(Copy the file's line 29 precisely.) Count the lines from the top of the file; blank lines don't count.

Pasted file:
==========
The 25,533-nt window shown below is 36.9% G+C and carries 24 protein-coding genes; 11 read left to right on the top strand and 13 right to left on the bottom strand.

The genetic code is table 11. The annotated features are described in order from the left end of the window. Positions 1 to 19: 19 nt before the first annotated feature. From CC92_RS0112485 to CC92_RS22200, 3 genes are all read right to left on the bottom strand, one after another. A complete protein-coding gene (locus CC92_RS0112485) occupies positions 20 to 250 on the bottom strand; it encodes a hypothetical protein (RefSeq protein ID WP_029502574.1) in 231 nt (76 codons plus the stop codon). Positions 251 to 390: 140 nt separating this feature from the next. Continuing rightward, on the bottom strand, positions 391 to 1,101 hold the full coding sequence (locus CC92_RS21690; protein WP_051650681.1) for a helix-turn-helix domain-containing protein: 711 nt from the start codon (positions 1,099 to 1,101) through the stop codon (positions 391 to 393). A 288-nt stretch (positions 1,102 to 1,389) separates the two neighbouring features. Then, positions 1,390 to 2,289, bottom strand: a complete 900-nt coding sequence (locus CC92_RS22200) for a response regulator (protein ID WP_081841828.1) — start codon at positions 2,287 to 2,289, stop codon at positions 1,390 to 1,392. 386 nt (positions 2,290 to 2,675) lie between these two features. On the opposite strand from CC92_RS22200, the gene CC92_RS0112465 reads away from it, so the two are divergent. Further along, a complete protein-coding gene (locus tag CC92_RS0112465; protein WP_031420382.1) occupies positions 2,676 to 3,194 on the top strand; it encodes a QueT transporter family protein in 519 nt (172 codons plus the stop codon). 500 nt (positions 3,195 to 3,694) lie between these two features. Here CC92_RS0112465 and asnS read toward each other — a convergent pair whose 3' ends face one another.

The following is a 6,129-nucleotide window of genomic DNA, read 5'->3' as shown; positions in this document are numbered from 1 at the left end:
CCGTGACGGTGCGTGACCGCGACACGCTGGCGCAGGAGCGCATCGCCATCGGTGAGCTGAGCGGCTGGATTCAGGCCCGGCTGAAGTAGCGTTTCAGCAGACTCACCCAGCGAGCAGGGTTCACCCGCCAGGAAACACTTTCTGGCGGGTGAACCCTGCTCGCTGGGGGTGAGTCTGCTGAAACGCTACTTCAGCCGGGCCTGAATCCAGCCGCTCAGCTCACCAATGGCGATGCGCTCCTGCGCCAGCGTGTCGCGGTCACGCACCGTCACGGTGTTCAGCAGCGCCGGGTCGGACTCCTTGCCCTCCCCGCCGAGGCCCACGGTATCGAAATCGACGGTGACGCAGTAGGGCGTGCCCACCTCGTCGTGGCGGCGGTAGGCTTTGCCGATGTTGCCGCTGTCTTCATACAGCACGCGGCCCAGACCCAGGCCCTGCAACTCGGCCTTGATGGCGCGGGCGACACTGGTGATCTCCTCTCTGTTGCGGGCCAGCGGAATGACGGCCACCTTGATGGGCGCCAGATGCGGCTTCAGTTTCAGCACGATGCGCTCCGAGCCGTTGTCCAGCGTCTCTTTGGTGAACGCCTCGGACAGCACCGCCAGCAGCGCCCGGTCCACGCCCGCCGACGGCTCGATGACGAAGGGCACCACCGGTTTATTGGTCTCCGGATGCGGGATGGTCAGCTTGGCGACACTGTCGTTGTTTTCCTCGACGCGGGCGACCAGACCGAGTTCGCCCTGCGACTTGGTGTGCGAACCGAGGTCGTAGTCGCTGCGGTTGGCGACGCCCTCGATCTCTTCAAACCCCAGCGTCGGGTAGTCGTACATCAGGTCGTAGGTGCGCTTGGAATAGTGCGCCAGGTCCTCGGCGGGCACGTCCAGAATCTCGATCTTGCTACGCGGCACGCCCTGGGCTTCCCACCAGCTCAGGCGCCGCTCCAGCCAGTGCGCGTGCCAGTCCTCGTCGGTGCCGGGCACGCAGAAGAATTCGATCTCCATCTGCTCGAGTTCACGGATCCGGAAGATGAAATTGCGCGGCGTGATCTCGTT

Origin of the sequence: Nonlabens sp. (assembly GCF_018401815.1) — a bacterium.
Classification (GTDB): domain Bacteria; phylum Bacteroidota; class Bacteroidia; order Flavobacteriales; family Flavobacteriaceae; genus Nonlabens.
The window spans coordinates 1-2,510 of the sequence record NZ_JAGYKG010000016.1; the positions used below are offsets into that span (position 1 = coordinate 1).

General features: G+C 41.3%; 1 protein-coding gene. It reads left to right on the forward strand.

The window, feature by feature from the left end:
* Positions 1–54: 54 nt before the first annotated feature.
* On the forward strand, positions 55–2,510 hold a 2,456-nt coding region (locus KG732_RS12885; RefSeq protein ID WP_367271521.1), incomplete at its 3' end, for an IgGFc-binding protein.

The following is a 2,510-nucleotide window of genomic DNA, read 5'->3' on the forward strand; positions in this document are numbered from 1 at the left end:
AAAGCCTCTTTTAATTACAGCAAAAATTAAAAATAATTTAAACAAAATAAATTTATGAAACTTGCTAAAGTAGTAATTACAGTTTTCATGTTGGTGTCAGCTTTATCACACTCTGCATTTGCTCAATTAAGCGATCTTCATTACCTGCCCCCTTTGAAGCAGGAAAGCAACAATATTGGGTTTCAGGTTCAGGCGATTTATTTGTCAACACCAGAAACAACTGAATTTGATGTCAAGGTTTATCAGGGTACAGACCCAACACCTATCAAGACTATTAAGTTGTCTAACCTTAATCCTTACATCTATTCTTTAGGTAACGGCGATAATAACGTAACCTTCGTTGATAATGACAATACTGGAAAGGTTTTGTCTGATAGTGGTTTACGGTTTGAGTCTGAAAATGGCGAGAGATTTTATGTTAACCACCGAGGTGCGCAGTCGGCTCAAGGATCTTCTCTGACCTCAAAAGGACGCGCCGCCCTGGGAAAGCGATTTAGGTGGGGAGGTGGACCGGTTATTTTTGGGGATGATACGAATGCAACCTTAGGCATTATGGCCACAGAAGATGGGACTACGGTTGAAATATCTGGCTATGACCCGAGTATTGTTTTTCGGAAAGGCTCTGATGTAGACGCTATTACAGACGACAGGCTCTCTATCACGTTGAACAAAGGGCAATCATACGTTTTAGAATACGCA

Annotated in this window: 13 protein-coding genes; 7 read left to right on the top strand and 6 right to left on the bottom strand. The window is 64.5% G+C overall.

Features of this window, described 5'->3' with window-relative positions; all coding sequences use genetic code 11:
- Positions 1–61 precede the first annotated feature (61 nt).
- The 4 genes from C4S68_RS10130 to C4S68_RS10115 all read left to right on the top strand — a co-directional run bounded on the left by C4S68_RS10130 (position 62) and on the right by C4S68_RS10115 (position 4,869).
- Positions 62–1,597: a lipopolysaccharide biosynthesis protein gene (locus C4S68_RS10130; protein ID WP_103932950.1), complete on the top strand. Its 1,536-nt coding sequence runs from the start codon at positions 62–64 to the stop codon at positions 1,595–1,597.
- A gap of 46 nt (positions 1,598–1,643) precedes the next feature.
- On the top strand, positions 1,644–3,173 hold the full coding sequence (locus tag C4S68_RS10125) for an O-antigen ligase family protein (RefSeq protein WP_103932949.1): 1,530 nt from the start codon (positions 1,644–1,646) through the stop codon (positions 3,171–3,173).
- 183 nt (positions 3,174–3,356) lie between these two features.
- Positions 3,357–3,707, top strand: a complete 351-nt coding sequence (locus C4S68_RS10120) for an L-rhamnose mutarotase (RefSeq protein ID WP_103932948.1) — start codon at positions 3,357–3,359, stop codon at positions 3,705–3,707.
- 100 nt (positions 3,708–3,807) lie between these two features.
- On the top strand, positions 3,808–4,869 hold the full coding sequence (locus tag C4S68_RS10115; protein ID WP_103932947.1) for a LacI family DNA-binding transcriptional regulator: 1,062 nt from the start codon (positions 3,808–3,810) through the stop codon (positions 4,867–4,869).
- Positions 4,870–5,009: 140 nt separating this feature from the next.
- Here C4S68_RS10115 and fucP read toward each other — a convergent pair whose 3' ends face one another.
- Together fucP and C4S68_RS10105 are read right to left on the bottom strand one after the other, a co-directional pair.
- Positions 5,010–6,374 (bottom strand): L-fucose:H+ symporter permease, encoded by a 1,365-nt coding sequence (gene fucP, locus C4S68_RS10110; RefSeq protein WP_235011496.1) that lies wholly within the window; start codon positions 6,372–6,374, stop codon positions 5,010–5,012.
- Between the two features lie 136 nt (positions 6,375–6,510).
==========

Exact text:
- Between the two features lie 136 nt (positions 6,375–6,510).